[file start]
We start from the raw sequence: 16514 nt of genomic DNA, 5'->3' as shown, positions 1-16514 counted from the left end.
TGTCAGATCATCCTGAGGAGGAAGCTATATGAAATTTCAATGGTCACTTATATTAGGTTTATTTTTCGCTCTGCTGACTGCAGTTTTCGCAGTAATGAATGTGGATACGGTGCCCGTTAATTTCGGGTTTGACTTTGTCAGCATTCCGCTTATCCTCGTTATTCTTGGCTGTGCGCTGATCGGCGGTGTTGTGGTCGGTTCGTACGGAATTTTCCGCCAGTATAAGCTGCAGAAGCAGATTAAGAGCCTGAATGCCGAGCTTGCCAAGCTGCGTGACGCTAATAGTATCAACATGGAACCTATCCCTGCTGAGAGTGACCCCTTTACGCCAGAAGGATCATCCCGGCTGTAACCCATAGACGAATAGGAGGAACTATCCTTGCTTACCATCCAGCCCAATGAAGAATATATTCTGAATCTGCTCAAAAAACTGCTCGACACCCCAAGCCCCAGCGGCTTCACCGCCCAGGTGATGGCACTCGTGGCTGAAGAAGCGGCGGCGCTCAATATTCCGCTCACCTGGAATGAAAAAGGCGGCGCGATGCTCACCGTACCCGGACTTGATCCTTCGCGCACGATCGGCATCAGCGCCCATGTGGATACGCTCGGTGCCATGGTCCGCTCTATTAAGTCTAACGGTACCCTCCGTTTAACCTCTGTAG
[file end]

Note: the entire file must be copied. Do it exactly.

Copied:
We start from the raw sequence: 16514 nt of genomic DNA, 5'->3' as shown, positions 1-16514 counted from the left end.
TGTCAGATCATCCTGAGGAGGAAGCTATATGAAATTTCAATGGTCACTTATATTAGGTTTATTTTTCGCTCTGCTGACTGCAGTTTTCGCAGTAATGAATGTGGATACGGTGCCCGTTAATTTCGGGTTTGACTTTGTCAGCATTCCGCTTATCCTCGTTATTCTTGGCTGTGCGCTGATCGGCGGTGTTGTGGTCGGTTCGTACGGAATTTTCCGCCAGTATAAGCTGCAGAAGCAGATTAAGAGCCTGAATGCCGAGCTTGCCAAGCTGCGTGACGCTAATAGTATCAACATGGAACCTATCCCTGCTGAGAGTGACCCCTTTACGCCAGAAGGATCATCCCGGCTGTAACCCATAGACGAATAGGAGGAACTATCCTTGCTTACCATCCAGCCCAATGAAGAATATATTCTGAATCTGCTCAAAAAACTGCTCGACACCCCAAGCCCCAGCGGCTTCACCGCCCAGGTGATGGCACTCGTGGCTGAAGAAGCGGCGGCGCTCAATATTCCGCTCACCTGGAATGAAAAAGGCGGCGCGATGCTCACCGTACCCGGACTTGATCCTTCGCGCACGATCGGCATCAGCGCCCATGTGGATACGCTCGGTGCCATGGTCCGCTCTATTAAGTCTAACGGTACCCTCCGTTTAACCTCTGTAG